A five-boat field of fuelers still had plenty of fire power to bring spectators to their feet every time they loaded on to the staging rope. In qualifying, Daryl Ehrlich and “Problem Child” got the bye in first round eliminations thanks to a 4.630 second ET, quickest of the group.  John Haas in the “Speed Sports Special” and Glen Wilson in “Toxic Rocket” looked like strong contenders, however, with passes of 4.864 ET/241.08 mph and 5.052 ET/230.78 mph respectively.  During round one of eliminations, Scotty Lumbert got the “Spirit of Texas” unleashed for an impressive 5.105 ET/237.56 mph performance while the “Toxic Rocket” never made it off the starting line.  John Haas then took the measure of Jarrett Silvey in “Hot Licks Bullet” thanks to a solid 4.689 ET/243.70 mph pass.  In the semi-finals “Problem Child” squared off with the “Spirit of Texas”.  Ehrlich thrilled the crowd with a winning 260.98 mph trip (a leg on a new IHBA TFH record) and lowered his ET to 4.626.  Sunday’s final was a classic match-up between Ehrich and Haas.  It was a take-no-prisoners duel as “Problem Child” got the win and the championship with low ET 4.524 and fastest speed of the World Finals at 264.82 mph.  Ehrlich’s 264 Sunday run counted as the needed back-up for his Saturday 260.98 mph pass putting “Problem Child” on top of the record book.


CHAMPION:  “DeJaVu”– Driver, Andy Reynolds, Owner Bob & Marge Genther

It was a 200+ mph-fest for the ten boat TAH field.  In three rounds of qualifying (19 side-by-side passes), no less than 15 runs over 200 miles an hour were posted with Kent Price in “Black Draggin” recording top speed and quickest ET at 223.06 mph/5.406 on the final pass, and Joel Webber on the pedal of “What a Tomato Too” close behind at 221.56 mph/5.437.  In round one of Eliminations, the tightest race went to eventual class champion, Andy Reynolds in “DeJaVu” with a 219.01 mph/5.507 victory over Mike Fry’s “Mean Streak” by a miniscule .004 in the ET column.  The difference in the race was Reynolds lightning fast reaction time (.073) compared to .433 for Fry.  In the Semis, Reynolds drew Price and won easily with a 213.90 mph/5.545 while Price limped through the lights at 37.34 mph/10.977.  That set up a Finals between Reynolds and Tom Wright in “Cuckoo’s Nest”.  Reynolds proved that consistency wins out with a strong 212.42 mph/5.599 pass to decisively beat Wright (192.16 mph/6.162) for the title.


CHAMPION:  “All Lit Up” — Driver, Tony Scarlata, Owner Steve Westerfield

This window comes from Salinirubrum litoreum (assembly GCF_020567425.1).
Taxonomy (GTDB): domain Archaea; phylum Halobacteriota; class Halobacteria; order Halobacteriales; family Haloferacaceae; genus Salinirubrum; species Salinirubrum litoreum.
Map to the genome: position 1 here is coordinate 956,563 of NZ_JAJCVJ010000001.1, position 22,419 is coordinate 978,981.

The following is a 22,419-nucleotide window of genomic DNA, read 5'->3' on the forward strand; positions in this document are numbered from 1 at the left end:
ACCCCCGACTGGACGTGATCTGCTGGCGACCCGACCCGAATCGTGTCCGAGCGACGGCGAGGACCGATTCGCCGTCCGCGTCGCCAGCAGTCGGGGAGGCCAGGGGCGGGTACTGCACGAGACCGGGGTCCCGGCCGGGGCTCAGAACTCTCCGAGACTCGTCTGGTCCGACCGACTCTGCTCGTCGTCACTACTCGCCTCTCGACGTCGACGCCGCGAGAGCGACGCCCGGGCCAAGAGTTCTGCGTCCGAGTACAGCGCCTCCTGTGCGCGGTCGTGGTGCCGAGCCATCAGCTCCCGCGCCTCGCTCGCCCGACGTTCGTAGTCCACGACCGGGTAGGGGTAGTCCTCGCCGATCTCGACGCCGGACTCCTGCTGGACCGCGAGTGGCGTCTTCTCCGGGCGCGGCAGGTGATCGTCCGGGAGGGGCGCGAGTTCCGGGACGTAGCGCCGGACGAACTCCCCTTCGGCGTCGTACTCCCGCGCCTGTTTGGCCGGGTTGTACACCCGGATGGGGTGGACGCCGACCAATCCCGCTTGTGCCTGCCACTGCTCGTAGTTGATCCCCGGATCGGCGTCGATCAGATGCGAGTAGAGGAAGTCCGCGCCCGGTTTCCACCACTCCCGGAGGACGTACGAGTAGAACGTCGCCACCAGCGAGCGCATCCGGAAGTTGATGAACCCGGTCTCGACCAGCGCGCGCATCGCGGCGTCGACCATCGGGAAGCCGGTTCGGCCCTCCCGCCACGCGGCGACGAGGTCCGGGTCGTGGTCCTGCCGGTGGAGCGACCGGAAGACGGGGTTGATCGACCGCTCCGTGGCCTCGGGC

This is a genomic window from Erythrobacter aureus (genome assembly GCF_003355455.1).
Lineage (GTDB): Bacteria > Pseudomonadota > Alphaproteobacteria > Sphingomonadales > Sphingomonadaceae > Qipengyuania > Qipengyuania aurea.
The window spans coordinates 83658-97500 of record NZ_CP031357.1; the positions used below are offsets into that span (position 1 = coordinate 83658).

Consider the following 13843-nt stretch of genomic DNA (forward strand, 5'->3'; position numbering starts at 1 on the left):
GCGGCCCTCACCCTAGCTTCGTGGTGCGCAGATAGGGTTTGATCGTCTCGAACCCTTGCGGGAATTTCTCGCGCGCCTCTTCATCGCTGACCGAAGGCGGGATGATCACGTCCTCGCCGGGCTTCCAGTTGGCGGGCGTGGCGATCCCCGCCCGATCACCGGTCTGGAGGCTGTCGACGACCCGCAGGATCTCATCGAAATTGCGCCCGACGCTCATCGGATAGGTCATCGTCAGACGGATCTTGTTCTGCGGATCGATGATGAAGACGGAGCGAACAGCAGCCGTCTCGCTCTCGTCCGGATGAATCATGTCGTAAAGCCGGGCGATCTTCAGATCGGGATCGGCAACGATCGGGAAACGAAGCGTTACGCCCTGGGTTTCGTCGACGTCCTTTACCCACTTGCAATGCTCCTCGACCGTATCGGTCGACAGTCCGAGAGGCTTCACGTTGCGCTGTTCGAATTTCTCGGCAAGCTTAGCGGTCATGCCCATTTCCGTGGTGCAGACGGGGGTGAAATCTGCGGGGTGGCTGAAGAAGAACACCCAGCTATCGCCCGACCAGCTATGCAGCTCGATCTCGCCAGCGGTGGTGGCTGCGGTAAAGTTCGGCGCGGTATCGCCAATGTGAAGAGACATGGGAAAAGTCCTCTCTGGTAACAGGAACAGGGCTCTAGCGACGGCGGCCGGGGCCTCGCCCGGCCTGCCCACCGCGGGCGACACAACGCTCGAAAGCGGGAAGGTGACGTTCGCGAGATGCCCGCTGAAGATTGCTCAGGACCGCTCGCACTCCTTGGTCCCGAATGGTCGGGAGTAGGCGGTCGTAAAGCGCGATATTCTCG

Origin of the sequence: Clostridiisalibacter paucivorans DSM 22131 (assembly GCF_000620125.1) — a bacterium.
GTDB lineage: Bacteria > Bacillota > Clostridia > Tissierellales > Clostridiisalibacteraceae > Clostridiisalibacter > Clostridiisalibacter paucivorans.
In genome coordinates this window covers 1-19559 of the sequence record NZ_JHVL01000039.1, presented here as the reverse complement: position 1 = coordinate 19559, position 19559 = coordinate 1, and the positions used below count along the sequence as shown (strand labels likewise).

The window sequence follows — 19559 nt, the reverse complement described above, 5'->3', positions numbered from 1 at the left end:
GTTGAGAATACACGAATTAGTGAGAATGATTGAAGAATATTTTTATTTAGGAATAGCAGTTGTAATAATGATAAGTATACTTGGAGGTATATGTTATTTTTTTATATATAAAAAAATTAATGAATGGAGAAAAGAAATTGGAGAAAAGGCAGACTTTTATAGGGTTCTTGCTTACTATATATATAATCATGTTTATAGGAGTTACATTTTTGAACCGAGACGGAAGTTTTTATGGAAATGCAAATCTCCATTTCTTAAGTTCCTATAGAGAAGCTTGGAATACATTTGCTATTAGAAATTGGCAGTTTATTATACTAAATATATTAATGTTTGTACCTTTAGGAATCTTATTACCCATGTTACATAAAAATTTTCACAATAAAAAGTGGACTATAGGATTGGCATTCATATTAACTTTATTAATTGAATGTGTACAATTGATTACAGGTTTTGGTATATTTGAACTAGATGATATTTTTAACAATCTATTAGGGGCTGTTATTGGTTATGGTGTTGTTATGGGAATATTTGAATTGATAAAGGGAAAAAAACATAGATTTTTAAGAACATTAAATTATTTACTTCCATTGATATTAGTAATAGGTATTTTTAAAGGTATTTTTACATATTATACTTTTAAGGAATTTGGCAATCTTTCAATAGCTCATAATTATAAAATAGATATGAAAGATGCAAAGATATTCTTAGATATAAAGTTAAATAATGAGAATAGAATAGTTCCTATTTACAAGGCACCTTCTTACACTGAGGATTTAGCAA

If there was an MVP of the 2009 World Finals, the vote would have most likely gone to Tony Scaralata driving the red-hot “All Lit Up” entry of Steve Westerfield’s.  Right from the opening bell, Scaralata was all over the competition in virtually every round.  He started with a 154.44 mph/6.992 in qualifying one, followed up with an even better 158.96 mph/6.762 in round two making him fastest and quickest of the day for flatbottoms.  In the first round of Eliminations, Scaralata was the only driver in the sixes with a 6.803 ET victory (162.48 mph) over Marcus Kinsey in “Bad Company” who red lighted.  In the Semis, both Scaralata and Don Bausher in “Habit Forming III” advanced easily as their competition red lighted.  Scaralata was still hot, however with a flawless 161.68 mph/6.911 pass.  The much anticipated finals between Bauscher and Scaralata failed to materialize as Bausher couldn’t shake his mechanical troubles and stalled off the starting line.  Scaralata cruised the quarter mile for the win and championships with a 126.20 mph/6.961.  Drag boat fans may have to find someone else to cheer for in 2010 in TAF as “All Lit Up” boat owner Westerfield has announced plans to switch from water to asphalt for the coming season and campaign an Alcohol Funny Car.


CHAMPION:  “Hydrochondriac” — Driver, Brian Sanders, Owner, Bryan & Dorri Sanders

No shortage of stiff competition in the Pro Mod class, a total of 14 entries in the field.  In the first qualifying round, eventual winner, Bryan Sanders from Houston, Texas put the class on notice with a 189.28 mph/7.065 and a very relaxed 1.191 reaction time.  In qualifying two, Travis Tuttle driving “Short Fuse” put down a solid 174.50 mph/6.848 to stay a fraction ahead of Gray Bauer’s “Excessive Force” 172.76 mph/6.884.  In qualifying four, Terry Kain ripped off a big number, 179.02 mph/7.073 to make it appear that Pro Mod would be anybody’s race.  During the first round of eliminations, four boats dipped under the seven second mark;  Charles Duncan’s “Danger Zone”, Steve Rajcic’s “Agent Orange”, Tim Kelley’s “Alter Ego” and Terry Kain.  In second Eliminations, Bryan Sanders took the win over Duncan with a 167.40 mph/7.047.  The Semis were also tight with Sander winning over Marty Logan in “Livin’ Tha Dream” and Vic Esposito’s “Freak Show” advancing to the final thanks to a victory over Kyle Brawley and “Alcohol Dependent”.  As expected the final showdown between Sanders and Esposito was a classic.  Sanders won the class at the starting lights with a .025 reaction time compared to a .182 for Esposito.  Sanders posted a 166.96 mph/7.030 against Esposito’s 163.38 mph/7.048 for the title.